Commerce released its final revision of the annualized rate of growth from the second quarter. Initially estimated at 2.4% in July, the number got sharply revised to 1.6% in August. Now, with the final numbers in place, economic growth still looks moribund:
Real gross domestic product — the output of goods and services produced by labor and property located in the United States — increased at an annual rate of 1.7 percent in the second quarter of 2010, (that is, from the first quarter to the second quarter), according to the “third” estimate released by the Bureau of Economic Analysis. In the first quarter, real GDP increased 3.7 percent. …
The increase in real GDP in the second quarter primarily reflected positive contributions from personal consumption expenditures, nonresidential fixed investment, exports, private inventory investment, federal government spending, and residential fixed investment. Imports, which are a subtraction in the calculation of GDP, increased.
The deceleration in real GDP in the second quarter primarily reflected a sharp acceleration in imports and a sharp deceleration in private inventory investment that were partly offset by an upturn in residential fixed investment, accelerations in nonresidential fixed investment and in federal government spending, and an upturn in state and local government spending.
The third quarter numbers for “Recovery Summer” will be out at the end of next month. That won’t look much better, thanks to a summer of almost across-the-board declines and a crash in home sales and construction. We will be lucky to get to 1.7%, unless September delivers some eye-popping upticks in sales and lowering of inventories, which have grown all summer long thanks to low demand.
The initial jobless claims report doesn’t give any hint of rebound:
In the week ending Sept. 25, the advance figure for seasonally adjusted initial claims was 453,000, a decrease of 16,000 from the previous week’s revised figure of 469,000. The 4-week moving average was 458,000, a decrease of 6,250 from the previous week’s revised average of 464,250.
The advance seasonally adjusted insured unemployment rate was 3.5 percent for the week ending Sept. 18, a decrease of 0.1 percentage point from the prior week’s revised rate of 3.6 percent.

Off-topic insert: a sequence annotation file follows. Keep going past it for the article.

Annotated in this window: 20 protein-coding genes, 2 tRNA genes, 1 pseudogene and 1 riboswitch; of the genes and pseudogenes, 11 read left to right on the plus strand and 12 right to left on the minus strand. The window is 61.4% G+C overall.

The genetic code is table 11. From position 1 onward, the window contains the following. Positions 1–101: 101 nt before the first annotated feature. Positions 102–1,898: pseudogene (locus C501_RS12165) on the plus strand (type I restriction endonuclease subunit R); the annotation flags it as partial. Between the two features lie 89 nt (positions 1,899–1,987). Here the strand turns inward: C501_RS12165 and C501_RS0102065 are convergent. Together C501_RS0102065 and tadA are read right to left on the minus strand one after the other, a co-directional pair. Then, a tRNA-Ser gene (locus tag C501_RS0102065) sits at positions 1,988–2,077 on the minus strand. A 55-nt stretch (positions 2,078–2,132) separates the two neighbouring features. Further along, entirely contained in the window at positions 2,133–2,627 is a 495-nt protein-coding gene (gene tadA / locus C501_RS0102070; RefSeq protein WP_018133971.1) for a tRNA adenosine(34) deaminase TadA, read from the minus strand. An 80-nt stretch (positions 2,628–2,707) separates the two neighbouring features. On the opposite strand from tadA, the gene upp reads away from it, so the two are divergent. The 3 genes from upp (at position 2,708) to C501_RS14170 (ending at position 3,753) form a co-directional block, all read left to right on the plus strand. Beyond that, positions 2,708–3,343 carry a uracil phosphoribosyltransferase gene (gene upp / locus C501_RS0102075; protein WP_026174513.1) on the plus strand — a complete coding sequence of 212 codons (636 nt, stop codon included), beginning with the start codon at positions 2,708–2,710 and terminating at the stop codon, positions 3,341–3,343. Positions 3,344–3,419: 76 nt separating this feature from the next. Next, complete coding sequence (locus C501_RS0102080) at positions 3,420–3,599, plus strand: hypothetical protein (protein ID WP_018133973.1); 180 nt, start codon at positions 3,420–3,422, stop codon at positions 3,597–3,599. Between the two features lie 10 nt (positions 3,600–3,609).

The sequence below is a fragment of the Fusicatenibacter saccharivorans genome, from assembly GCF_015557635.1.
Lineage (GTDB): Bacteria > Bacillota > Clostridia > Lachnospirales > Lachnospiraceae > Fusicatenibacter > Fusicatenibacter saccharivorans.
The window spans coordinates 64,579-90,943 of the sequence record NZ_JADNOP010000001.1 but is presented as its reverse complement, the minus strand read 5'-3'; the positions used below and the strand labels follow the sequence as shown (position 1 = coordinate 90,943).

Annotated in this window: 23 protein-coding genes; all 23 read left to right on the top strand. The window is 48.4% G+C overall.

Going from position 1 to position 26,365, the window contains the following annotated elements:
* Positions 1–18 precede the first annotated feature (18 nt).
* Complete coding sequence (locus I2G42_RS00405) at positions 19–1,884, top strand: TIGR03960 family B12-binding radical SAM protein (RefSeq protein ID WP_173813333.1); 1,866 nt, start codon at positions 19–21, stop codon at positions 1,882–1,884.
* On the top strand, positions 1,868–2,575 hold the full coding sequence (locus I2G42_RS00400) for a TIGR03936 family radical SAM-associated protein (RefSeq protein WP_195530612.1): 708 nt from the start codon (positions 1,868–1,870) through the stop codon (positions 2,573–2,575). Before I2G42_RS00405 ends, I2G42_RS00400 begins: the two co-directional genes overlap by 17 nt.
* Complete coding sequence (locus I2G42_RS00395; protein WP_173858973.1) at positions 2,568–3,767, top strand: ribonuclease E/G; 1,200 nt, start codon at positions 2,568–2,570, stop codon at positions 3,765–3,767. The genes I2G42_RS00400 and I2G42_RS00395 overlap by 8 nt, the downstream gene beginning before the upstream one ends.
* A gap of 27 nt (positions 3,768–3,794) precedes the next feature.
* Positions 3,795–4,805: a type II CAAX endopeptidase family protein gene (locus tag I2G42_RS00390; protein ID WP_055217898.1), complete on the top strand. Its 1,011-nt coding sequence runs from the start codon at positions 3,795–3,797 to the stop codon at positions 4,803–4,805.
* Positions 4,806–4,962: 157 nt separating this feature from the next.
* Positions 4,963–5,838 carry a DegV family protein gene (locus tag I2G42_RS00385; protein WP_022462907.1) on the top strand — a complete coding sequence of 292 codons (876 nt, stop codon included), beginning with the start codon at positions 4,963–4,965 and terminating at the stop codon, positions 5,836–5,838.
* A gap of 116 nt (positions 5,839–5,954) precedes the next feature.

The advance number for seasonally adjusted insured unemployment during the week ending Sept. 18 was 4,457,000, a decrease of 83,000 from the preceding week’s revised level of 4,540,000. The 4-week moving average was 4,526,750, a decrease of 5,500 from the preceding week’s revised average of 4,532,250.
That is right in the range of figures seen for all of 2010. Job “churn” continues well into Q3, and while job creation is a lagging indicator, the consistent number of people filing for unemployment each week shows that we haven’t yet stopped the job destruction.
Tomorrow, the Department of Labor will announce September’s jobless rate in what will be the final statement of unemployment before the midterm elections. From this data, it doesn’t appear that the news will be good for Democrats, or for anyone looking for a job.
Update: The AP was, er, expecting this (via DogSoldier):
The new reading is a notch higher than the 1.6 percent growth rate the government estimated a month ago. But it marks a sharp slowdown from a 3.7 percent growth rate logged in the first quarter. And, the new figure doesn’t change the big picture: The economy has been losing momentum since the end of last year.
Many think the economy grew at around the same anemic pace, or slightly worse, during the July-to-September quarter. Little improvement is expected in the final quarter of this year. That’s why unemployment — now at 9.6 percent — is expected to stay high or even rise in the coming months.
To be fair, it’s usually Reuters that uses “unexpected” in its reports. Maybe they should read the AP more often.